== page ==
ILR While on Appeal

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ILR While on Appeal

Postby FOX » Wed May 25, 2005 8:40 pm

Hi,

I came to UK in October 1995 on a student visa.I studied until 2001 with successful visa renewals and had a Diploma in IT.I was misled by a registerd lawyer to look for a professional full-time job and apply under the seven year managed migration rule, which the homeofice refused in January 2003 and found that I was working full-time and ‘pursued a career to fill a full-time vacancy’ as evident on my wage slips.I was however allowed to appeal against that decision, and given 10 working days to respond.I used a representative and we submitted the appeal within the time frame.I have been waiting for a response from the homeoffice ever since but invain. I always call them to ask about the progress and have been told that it’s awaiting further consideration.I have several questions regarding this matter:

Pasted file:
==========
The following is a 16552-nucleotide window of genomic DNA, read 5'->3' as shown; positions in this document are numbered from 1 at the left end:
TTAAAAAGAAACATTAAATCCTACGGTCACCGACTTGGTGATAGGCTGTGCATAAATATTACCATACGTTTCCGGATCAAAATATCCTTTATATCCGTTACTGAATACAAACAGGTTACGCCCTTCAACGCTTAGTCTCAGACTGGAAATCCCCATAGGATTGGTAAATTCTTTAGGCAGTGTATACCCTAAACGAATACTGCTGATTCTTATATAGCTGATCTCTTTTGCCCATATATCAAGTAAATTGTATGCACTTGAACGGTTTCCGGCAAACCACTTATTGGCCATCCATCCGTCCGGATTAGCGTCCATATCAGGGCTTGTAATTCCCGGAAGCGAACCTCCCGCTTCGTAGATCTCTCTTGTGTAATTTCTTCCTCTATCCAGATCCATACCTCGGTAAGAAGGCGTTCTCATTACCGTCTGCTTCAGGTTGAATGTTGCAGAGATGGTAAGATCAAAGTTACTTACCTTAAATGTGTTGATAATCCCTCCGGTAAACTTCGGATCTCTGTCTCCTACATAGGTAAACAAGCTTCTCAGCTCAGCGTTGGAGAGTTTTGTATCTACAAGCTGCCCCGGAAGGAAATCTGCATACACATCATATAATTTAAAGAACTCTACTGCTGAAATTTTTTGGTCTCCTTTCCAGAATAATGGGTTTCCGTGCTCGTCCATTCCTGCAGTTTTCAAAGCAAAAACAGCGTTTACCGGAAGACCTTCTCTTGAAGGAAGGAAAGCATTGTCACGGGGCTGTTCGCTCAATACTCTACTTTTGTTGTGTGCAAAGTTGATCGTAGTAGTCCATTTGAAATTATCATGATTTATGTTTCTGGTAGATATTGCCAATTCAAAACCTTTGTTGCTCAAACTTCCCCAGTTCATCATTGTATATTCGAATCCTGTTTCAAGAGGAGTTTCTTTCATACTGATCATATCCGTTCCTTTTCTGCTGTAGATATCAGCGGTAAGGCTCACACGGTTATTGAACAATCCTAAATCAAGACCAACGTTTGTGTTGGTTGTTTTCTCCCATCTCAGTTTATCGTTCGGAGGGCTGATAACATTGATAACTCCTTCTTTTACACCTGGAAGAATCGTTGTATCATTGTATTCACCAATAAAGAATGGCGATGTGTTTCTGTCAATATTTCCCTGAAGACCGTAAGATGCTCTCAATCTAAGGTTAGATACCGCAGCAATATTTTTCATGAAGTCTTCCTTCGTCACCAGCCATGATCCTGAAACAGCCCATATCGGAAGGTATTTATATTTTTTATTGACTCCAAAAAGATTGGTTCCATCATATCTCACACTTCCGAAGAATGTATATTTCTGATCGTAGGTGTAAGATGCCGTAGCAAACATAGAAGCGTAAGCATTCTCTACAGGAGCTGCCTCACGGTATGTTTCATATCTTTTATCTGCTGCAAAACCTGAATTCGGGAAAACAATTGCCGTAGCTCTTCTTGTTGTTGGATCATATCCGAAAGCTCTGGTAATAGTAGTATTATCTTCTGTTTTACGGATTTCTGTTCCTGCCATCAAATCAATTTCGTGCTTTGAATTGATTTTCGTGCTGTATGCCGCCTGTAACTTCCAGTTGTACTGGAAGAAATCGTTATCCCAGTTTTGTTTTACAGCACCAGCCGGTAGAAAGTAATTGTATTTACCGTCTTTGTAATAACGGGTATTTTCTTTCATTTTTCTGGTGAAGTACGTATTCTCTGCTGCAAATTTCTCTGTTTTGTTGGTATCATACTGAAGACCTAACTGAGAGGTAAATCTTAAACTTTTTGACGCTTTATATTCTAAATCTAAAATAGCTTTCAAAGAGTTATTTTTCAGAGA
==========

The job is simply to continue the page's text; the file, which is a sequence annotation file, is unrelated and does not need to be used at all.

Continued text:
1.What would be my status since 2001?

2.Do appeals take this long and if so why?

3 I will be completing 10 years this October ,Can I apply for ILR?

4 I’m I legal and lawful in UK to apply for ILR?(note:I have never been convicted of any crime)

5.Is the immigration breach counted as unlawful or illegal?

6.Can I be considered under human rights because I have a spouse with two children 2 and 3 years, born here in UK?



Please advise me on any further steps.

Thank you.
FOX
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Postby Chess » Thu May 26, 2005 9:26 am

I have never heard or read about the 'managed migration rule' which yopu applied under...

Unfortunately your status between 2001 to 2003 is classified as 'Overstayer' but it would have been referred to as Legal stay had you been subsquently granted a Visa.